However, the images are still intriguing, and presented as a different sort of commentary or in a different context than evolution would be quite interesting and thought-provoking.

  • I’m with Jeremiah – I think it’s a very clever piece on social norms and mores. I don’t really think any of these mutations would come about because I don’t see any of the conditions being ubiquitous enough among humans to push mutation – for example, while millions of us listen to music privately, some of us use earbuds, others all-encompassing half-cauldrons, and everything else in between.

    In response to Boctaoe, evolution doesn’t necessarily pick and choose only modifications that are conducive to surviving and thriving. The vast majority have of course, but only because over the course of history – if they weren’t – that species would die out. Therefore, we don’t see any of those. In today’s world though, that’s less of a factor. We care for those who otherwise would die, leaving us with less of a need to develop only mutations keeping us alive. Evolution simply helps a species more effectively utilize its environment over a great period of time. If, in that environment, we need less help from our bodies to survive and are constantly exposed to other things, we’re just as likely to develop efficient ways to utilize those as well.

    My two cents anyway :)

  • Props to Emma for both beating me and saying it better!

  • Kim

    Weird and monstrous.
    The idea of the post-human, the cyber-modification of the body is really rooted in the 90’s.
    While Body scarification, piercing and other pre-body-plugins for digital mutants or Primitive civilizations are a long time fascination amongst anthropologists. (tatoos, extending body parts, or reducing them) For this you have the very interesting

    I still think that the concepts shown in this projects are somehow shallow, considering its materialistic approach, and its clumsy concepts.
    What it shows is the reversal of the usual dialog between the machine (the design) and the body (user).
    What it implies is that the body becomes a product, a consumption material, a merchandising product. Like anything material, it implies its obsolescence, then its destruction in the sake of vanity and branding. While the designed object becomes a sacred instrument, sanctified by the body and its adaptation.
    This is the ultimate fetishism of commodity.
    People as lampshed, or soap, people’s identity and political opinions dictated by branding. That sounds so post-human, so 90’s !!! and so 1940’s…

    I find it clumsy because it sounds more like a cultural approach than an evolutionary approach. Evolution takes millennium, modifying the body has always been around, in almost all civilization.
    If I was Marcia Nolte, I would talk about cultural body modifications, it would be more appropriate, and maybe more interesting, and realistic. it would as well enrich here concept.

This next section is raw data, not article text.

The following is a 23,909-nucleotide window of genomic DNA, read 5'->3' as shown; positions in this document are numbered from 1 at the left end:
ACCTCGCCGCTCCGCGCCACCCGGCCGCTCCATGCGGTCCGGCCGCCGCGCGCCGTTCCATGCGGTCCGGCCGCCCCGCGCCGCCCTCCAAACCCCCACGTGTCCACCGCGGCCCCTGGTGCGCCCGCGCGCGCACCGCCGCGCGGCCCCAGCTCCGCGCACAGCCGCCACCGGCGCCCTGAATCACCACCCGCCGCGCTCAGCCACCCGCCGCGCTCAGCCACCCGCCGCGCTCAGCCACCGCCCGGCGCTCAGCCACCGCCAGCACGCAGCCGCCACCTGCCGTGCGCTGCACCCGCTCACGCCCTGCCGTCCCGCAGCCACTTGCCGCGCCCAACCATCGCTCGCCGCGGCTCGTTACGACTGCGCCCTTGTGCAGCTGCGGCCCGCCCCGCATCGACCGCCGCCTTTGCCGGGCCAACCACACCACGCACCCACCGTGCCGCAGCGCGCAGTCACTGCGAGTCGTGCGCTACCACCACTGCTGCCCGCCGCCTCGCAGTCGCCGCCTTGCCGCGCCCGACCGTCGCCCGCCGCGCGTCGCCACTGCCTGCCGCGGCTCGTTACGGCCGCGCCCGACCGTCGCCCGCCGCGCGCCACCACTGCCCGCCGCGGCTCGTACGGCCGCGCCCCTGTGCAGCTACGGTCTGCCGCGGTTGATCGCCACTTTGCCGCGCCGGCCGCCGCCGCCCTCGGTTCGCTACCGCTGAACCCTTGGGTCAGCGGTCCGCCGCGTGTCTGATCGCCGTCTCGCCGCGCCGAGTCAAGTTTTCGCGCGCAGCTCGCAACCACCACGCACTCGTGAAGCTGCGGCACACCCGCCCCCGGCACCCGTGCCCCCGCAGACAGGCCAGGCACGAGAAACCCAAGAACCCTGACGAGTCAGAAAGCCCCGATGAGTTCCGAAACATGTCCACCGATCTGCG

• Tom

    Instead of a hole in the lips, smokers should evolve a hole in the front of their necks to accommodate the eventual tracheostomy breathing device they will need.

  • moir.deox

    That shoulder looks nasty

  • B B

    See, there’s this entire discipline that deals with how to design products that suit the needs of humans, not vice versa. They call it “ergonomics.” You might want to look into it. It’s kind of a big deal. I mean, not that your ideas aren’t intriguing, just that they’re kind of…obsolete.

    Cool Photoshops, though.

  • WOW!!!!, well this is a good approach for evolution, but technology changes a lot, this is never going to happen.

  • sara

    awesome work…
    true facts!!

  • mary de groot


  • Teodora

    This is not about what the modern things can do to you (with your body) it is an analogy with the way we think about our little or big prosthesis and how we surround ourselves by them, creating our “next nature”. An analogy with an adapted transformation of man’s thought and sensitivity.

  • Sara Makki

    This is verry intersting and verry effective visually!! Great concept. two BIG thumbs up !

  • schneider

    i can’t believe people on here are actually assuming that the designer thinks this is really whats going to happen to our bodies.

    its a fun and interesting project, but it surely wasn’t meant to be a correct vision of the future!

  • Nina

    For exemple, the one with the hole for the smokers doesnt make sense
    explication: the evolution iswhen people who didnt have (randomly) something that is needed to survive die, and the other stay and evrybody become like them.
    for exemple if the food is situated up to 1,5 m , the ones who are smaller will die.
    Here, the ones who have a hole for cigarets will disapear fast and the other will stay.